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(220e) Large Eddy Simulation of Nanoparticle Formation in Turbulent Flames

Sung, Y., University of Texas at Austin
Raman, V., University of Texas at Austin
Mehta, M., Iowa State University
Fox, R. O., Iowa State University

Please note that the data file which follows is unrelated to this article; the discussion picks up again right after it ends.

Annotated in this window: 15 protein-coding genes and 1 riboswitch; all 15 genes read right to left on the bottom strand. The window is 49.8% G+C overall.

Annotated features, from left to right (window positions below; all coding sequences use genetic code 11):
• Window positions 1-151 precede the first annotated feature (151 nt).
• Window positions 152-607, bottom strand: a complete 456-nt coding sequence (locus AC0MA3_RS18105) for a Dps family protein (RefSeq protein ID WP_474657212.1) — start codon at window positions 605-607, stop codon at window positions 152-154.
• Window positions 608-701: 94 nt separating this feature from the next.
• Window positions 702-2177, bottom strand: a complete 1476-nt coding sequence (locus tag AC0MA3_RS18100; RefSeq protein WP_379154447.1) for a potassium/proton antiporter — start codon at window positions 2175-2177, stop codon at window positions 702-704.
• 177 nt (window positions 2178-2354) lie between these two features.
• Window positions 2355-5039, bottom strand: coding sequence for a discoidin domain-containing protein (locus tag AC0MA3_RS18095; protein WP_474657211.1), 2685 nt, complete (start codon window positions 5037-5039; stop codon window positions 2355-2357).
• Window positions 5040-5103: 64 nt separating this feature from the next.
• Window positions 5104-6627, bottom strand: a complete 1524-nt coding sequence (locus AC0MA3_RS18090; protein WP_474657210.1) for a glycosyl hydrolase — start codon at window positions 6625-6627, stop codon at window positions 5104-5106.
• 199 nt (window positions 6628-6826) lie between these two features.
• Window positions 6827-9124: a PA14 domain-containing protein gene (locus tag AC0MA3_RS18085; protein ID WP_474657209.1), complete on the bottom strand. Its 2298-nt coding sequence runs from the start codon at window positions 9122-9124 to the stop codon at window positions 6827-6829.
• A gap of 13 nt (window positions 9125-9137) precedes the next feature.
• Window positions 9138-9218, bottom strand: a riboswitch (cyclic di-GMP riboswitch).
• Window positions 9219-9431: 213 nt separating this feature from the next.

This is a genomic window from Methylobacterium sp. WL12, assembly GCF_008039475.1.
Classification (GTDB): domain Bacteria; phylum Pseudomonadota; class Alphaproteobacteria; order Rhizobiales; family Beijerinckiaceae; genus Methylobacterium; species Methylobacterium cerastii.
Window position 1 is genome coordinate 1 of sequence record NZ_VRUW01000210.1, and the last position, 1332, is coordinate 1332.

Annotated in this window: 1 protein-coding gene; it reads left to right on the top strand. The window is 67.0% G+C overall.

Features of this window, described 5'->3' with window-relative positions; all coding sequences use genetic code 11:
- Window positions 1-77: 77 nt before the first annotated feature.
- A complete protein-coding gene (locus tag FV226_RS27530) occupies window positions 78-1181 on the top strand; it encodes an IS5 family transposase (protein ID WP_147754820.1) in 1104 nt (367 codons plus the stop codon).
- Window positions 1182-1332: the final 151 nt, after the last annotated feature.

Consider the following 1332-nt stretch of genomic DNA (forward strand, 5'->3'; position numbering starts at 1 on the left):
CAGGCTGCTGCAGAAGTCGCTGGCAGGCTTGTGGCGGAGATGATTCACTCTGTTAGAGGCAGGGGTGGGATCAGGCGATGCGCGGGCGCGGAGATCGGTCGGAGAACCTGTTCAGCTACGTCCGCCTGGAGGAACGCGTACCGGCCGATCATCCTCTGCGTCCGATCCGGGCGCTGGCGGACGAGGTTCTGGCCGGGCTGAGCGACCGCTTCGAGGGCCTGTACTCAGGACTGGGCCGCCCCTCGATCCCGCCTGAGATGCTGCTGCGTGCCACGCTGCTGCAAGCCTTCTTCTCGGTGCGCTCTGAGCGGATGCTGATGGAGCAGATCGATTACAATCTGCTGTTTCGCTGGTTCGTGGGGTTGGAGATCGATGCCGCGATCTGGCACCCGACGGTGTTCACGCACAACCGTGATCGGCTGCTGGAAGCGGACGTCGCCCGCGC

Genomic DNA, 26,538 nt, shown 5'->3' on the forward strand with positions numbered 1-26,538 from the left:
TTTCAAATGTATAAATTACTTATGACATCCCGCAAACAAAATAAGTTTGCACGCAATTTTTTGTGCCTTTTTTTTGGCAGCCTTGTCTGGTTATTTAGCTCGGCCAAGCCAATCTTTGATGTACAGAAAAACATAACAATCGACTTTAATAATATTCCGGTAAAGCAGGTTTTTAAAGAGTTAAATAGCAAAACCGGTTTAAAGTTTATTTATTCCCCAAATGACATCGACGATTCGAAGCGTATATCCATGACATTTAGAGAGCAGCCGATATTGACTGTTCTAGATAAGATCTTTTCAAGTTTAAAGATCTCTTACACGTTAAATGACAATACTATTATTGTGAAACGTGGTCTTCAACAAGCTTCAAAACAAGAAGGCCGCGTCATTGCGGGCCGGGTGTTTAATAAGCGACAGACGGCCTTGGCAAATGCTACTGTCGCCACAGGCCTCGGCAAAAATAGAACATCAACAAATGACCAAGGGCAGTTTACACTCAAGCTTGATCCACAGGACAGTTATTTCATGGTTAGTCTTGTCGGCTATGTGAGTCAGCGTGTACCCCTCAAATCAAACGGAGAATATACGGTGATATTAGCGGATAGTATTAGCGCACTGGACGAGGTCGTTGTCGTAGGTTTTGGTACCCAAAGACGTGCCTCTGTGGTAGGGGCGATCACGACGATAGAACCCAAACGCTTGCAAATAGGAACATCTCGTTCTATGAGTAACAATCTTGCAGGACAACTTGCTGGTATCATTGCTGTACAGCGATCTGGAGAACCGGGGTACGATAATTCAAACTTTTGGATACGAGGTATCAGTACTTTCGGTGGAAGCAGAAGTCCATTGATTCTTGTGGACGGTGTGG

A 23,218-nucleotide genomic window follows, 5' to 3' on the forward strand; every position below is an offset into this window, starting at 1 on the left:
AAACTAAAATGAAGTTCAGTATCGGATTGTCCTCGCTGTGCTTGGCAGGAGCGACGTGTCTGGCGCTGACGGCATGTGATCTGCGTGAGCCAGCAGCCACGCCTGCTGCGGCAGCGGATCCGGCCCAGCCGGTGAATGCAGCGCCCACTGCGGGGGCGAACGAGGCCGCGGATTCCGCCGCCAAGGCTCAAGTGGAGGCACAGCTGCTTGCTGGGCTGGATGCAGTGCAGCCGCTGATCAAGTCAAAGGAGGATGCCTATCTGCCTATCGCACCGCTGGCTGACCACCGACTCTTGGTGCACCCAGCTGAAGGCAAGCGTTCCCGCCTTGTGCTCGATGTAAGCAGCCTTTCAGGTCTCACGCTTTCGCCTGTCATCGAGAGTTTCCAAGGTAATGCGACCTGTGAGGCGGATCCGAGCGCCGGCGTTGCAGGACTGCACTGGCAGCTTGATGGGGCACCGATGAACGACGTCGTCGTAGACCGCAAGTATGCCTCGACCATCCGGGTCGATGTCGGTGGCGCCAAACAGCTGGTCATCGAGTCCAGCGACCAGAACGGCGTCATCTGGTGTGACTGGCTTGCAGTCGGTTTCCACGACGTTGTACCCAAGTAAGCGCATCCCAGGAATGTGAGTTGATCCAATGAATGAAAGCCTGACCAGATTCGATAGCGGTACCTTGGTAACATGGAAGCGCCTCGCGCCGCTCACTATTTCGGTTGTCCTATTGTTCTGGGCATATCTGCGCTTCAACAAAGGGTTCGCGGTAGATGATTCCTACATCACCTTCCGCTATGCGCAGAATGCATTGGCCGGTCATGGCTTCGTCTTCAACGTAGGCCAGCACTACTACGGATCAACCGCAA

The gas phase synthesis of nanoparticles is a multiscale multiphysics flow system involving the complex interaction of gas phase turbulent flow, fuel combustion, precursor oxidation, and nanoparticle evolution processes. Predictive computation of this complex and industrially relevant configuration requires the detailed modeling of each of the individual physical processes as well as their interactions. In this work, the large eddy simulation (LES) methodology is used to model the particulate formation in a diffusion flame. LES captures all large scale turbulent motions, and has been widely demonstrated to be accurate in capturing the turbulent flame physics. The nanoparticle evolution is described using a population balance equation, solved here using a volume-based quadrature method of moments (QMOM) approach. The focus of this work is in developing a detailed description of the precursor oxidation process. To capture both the fuel combustion and precursor oxidation processes, detailed chemical mechanisms are needed. LES computations are inherently three-dimensional and unsteady, implying that detailed mechanisms will incur intractable computational costs. In the case of gas phase combustion, flamelet-based description has been used extensively to substantially reduce computational expense. Here, the entire gas phase chemical composition is mapped based on a a conserved scalar known as mixture fraction. In this work, extension of the flamelet approach to precursor oxidation is be studied. Three different LES computations are performed. In all the simulations, the gas phase combustion is described by the flamelet model. First, a single step oxidation mechanism is used. Second, a 26-species mechanism is incorporated by directly solving scalar transport equations for the species participating in the oxidation kinetics. Finally, the 26-species mechanism is included in the flamelet model. A diffusion flame experiment studied at ETH Zurich is used for validation purposes. Detailed comparisons between the three cases are used to understand the importance of oxidation kinetics in determining final particle size distribution. The basic assumptions of the flamelet model and its applicability to precursor oxidation kinetics are discussed.